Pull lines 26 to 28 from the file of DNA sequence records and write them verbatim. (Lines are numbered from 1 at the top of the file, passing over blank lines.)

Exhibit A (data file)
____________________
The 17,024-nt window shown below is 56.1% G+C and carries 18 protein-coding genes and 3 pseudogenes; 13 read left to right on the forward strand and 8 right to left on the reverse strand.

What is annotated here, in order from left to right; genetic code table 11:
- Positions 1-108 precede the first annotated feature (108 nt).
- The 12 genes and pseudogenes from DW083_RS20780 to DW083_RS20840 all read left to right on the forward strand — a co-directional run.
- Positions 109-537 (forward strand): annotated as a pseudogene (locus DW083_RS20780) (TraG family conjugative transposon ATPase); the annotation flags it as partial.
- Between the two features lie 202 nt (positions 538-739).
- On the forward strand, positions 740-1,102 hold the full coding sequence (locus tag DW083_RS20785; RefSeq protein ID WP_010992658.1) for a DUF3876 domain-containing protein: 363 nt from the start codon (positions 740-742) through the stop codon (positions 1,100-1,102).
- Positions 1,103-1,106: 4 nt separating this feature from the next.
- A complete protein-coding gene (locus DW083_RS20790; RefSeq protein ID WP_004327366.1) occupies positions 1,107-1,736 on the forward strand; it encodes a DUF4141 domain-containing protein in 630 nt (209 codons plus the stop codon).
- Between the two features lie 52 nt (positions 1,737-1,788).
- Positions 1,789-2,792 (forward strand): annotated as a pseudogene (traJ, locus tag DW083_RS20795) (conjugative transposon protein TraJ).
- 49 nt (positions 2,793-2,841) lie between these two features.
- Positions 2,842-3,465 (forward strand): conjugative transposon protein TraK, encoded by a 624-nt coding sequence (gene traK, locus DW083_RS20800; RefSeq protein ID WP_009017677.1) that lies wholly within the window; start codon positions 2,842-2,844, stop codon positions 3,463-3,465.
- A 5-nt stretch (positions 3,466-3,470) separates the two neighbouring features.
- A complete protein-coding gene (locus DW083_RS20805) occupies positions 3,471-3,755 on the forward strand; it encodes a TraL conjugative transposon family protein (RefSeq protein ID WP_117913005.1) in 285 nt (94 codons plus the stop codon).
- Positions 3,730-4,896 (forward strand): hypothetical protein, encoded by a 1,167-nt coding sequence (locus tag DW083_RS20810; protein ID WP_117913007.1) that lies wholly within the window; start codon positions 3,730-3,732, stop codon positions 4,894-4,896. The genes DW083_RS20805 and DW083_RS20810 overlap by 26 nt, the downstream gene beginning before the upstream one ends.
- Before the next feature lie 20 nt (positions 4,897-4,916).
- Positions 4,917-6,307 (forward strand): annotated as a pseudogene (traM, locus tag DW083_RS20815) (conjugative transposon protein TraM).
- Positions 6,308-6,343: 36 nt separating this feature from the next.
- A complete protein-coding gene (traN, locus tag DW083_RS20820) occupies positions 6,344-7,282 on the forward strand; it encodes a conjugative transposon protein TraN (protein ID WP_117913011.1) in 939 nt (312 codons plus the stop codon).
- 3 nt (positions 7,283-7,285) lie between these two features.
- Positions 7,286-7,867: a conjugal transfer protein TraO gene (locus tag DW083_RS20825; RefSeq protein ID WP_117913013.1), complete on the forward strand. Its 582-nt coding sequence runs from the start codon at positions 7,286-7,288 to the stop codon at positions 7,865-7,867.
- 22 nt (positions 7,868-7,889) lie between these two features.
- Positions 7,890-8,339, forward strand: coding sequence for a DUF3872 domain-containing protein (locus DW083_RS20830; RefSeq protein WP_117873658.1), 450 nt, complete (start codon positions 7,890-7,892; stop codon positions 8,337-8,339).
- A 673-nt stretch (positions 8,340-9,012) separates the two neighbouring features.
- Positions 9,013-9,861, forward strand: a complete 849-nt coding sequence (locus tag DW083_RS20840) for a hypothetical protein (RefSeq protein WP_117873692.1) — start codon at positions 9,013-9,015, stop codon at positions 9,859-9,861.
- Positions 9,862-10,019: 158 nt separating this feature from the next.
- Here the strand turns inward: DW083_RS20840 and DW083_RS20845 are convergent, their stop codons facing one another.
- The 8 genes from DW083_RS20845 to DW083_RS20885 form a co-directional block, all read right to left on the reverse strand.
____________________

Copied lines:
- Positions 9,013-9,861, forward strand: a complete 849-nt coding sequence (locus tag DW083_RS20840) for a hypothetical protein (RefSeq protein WP_117873692.1) — start codon at positions 9,013-9,015, stop codon at positions 9,859-9,861.
- Positions 9,862-10,019: 158 nt separating this feature from the next.
- Here the strand turns inward: DW083_RS20840 and DW083_RS20845 are convergent, their stop codons facing one another.